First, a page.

According to the Girls Who Code website, 37% of computer scientists were women in 1995. Today, that number has decreased to 24%. Only 19% of students who receive a degree in computing identify as female and only 2% identify as women of color. These inequitable outcomes inspired Claire Cunliffe, Upper School math teacher at Friends School of Baltimore, to dedicate her career to creating more equitable STEM experiences.
Cunliffe desired to become a math teacher after taking an honors Algebra II course in high school where her teacher only called on the male-identified students. She ended up dropping out of her other rigorous STEM classes and didn’t reconnect with her passion for math until college. Cunliffe followed that enthusiasm for math to Friends School, where she instructs all levels of Upper School learners.
In February 2020, Cunliffe and a dedicated team of other faculty and student designers launched a STEAM Expo for rising 9th-graders who identify as girls. The Expo was designed to “give the students more exposure to the opportunities open and available to them in the Upper School around Science, Technology, Engineering, Arts, and Mathematics,” says Upper School Division Head, Steve McManus.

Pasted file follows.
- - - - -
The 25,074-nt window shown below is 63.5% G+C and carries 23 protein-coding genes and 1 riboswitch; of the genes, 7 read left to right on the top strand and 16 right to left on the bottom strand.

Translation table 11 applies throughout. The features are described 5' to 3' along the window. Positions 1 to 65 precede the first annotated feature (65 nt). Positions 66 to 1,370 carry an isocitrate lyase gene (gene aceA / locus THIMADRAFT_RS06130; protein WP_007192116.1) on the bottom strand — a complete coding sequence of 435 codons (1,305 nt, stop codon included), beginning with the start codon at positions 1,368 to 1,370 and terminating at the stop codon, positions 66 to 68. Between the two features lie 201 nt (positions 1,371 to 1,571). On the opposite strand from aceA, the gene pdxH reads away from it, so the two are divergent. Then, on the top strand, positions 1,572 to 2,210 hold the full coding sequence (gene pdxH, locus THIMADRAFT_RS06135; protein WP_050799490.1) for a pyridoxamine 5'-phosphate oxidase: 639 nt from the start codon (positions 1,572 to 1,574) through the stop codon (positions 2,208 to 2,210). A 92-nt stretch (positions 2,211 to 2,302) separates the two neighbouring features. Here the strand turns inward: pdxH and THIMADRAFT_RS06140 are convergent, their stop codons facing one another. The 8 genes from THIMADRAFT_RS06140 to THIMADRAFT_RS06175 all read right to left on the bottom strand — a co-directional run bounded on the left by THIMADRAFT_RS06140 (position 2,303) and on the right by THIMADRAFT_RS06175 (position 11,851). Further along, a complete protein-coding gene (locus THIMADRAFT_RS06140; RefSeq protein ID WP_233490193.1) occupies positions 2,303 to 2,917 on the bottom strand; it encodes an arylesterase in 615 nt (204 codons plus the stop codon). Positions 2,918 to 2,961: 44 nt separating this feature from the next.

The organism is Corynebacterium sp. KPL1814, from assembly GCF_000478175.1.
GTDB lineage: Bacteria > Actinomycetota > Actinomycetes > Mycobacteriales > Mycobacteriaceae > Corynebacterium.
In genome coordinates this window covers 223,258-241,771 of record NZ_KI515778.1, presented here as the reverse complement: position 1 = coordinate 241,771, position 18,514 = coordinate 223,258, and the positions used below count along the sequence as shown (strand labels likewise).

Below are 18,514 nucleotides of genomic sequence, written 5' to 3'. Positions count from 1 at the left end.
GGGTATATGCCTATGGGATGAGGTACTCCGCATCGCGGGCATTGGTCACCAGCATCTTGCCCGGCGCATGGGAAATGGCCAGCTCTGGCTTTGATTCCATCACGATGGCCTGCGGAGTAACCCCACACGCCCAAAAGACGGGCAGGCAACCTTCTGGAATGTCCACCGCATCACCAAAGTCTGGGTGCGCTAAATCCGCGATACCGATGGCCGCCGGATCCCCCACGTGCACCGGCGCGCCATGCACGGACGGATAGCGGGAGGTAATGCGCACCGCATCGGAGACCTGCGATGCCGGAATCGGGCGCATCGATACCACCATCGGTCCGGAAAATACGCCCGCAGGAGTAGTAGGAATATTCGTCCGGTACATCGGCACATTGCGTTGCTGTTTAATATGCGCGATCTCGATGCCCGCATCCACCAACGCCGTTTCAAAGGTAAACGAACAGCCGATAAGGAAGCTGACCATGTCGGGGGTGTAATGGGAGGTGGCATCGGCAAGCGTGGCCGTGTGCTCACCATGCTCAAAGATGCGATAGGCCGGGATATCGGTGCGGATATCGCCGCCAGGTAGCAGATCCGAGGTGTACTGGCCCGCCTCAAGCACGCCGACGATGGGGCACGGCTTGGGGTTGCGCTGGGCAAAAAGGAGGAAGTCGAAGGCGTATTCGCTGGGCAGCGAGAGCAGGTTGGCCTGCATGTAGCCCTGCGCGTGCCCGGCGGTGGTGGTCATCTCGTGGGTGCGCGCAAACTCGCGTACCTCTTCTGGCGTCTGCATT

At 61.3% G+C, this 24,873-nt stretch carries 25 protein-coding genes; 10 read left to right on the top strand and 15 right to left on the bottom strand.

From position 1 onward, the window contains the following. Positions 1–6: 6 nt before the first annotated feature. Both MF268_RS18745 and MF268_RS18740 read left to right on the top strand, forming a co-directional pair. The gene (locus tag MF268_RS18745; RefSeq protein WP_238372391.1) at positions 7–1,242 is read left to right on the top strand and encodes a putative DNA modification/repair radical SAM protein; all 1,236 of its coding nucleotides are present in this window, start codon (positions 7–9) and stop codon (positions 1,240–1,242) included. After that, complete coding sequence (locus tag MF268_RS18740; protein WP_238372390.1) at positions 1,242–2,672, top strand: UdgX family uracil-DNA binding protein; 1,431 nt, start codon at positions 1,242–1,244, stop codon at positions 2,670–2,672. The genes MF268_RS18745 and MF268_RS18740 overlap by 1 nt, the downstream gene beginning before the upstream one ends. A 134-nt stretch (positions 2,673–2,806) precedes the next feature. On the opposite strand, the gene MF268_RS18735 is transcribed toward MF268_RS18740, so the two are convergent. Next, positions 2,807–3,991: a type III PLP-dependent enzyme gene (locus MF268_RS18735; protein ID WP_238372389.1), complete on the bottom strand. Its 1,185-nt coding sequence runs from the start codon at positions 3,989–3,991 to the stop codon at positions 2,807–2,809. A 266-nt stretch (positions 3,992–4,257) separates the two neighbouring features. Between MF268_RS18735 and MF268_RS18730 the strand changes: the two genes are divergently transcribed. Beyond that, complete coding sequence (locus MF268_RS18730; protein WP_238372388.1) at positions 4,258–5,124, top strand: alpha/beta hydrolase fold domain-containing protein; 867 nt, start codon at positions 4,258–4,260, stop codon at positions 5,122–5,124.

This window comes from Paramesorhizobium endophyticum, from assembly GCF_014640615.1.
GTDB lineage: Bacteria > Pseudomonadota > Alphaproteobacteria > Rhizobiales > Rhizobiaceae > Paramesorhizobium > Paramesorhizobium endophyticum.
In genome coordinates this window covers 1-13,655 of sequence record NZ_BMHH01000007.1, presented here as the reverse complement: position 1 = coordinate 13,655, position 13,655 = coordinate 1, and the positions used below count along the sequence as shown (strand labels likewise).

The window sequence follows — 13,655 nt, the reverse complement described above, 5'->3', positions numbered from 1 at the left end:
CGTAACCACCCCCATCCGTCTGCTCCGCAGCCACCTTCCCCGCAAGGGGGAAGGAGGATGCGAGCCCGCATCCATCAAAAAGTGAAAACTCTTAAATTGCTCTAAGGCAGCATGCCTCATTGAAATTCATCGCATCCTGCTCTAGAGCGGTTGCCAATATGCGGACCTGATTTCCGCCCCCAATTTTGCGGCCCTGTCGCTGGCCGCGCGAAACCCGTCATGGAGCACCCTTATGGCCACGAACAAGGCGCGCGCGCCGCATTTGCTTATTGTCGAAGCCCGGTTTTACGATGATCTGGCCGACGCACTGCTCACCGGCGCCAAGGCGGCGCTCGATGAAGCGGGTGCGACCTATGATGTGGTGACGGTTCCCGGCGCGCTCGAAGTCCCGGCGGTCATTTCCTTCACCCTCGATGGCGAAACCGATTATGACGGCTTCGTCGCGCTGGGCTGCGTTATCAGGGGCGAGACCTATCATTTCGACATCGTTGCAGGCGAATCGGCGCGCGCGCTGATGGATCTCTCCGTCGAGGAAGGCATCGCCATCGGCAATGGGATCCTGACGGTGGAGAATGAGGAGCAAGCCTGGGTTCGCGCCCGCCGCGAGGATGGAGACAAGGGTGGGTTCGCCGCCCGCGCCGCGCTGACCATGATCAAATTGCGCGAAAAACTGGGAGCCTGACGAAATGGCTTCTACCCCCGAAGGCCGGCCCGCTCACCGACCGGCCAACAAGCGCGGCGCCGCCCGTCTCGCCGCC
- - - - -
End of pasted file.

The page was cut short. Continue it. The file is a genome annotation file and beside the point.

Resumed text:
The Expo featured a keynote from Imani White ‘18, who is studying Computer Science at the University of Maryland- Eastern Shore and a series of tabletop presentations and activities run by Upper School female students. The presentations were designed to showcase STEAM opportunities in the Upper School from Advanced Mathematics course pathways to Robotics Team, and the new cross-divisional Girls Who Code club.
The FSB Girls Who Code chapter, open to women-identified and non-binary students, is led by faculty advisors Gab Sussman, Tracy Thompson, and Cat Noppenberger alongside Ms. Cunliffe. The club, which has 19 students from all three divisions, is currently working on a Java chat bot project and an animation game. For the 2020-21 academic year, the students are hoping to participate in the Creatica Hackathon with some of Upper School teacher Heather Romney’s students.